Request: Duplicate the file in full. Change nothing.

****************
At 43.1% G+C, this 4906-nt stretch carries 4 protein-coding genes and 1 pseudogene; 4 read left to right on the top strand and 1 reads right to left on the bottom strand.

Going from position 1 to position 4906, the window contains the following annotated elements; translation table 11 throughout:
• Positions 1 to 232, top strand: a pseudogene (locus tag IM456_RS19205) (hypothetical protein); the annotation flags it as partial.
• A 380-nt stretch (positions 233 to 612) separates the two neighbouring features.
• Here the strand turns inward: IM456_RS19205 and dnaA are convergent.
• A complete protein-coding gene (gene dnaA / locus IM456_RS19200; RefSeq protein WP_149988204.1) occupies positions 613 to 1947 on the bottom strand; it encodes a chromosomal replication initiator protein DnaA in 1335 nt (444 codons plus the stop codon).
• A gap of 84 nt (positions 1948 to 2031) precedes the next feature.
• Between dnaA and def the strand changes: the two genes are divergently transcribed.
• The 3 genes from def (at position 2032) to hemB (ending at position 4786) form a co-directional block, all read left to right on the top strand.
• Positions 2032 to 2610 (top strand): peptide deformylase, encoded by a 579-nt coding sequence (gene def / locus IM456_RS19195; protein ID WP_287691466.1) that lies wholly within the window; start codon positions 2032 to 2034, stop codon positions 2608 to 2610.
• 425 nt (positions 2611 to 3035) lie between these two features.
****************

At 43.1% G+C, this 4906-nt stretch carries 4 protein-coding genes and 1 pseudogene; 4 read left to right on the top strand and 1 reads right to left on the bottom strand.

Going from position 1 to position 4906, the window contains the following annotated elements; translation table 11 throughout:
• Positions 1 to 232, top strand: a pseudogene (locus tag IM456_RS19205) (hypothetical protein); the annotation flags it as partial.
• A 380-nt stretch (positions 233 to 612) separates the two neighbouring features.
• Here the strand turns inward: IM456_RS19205 and dnaA are convergent.
• A complete protein-coding gene (gene dnaA / locus IM456_RS19200; RefSeq protein WP_149988204.1) occupies positions 613 to 1947 on the bottom strand; it encodes a chromosomal replication initiator protein DnaA in 1335 nt (444 codons plus the stop codon).
• A gap of 84 nt (positions 1948 to 2031) precedes the next feature.
• Between dnaA and def the strand changes: the two genes are divergently transcribed.
• The 3 genes from def (at position 2032) to hemB (ending at position 4786) form a co-directional block, all read left to right on the top strand.
• Positions 2032 to 2610 (top strand): peptide deformylase, encoded by a 579-nt coding sequence (gene def / locus IM456_RS19195; protein ID WP_287691466.1) that lies wholly within the window; start codon positions 2032 to 2034, stop codon positions 2608 to 2610.
• 425 nt (positions 2611 to 3035) lie between these two features.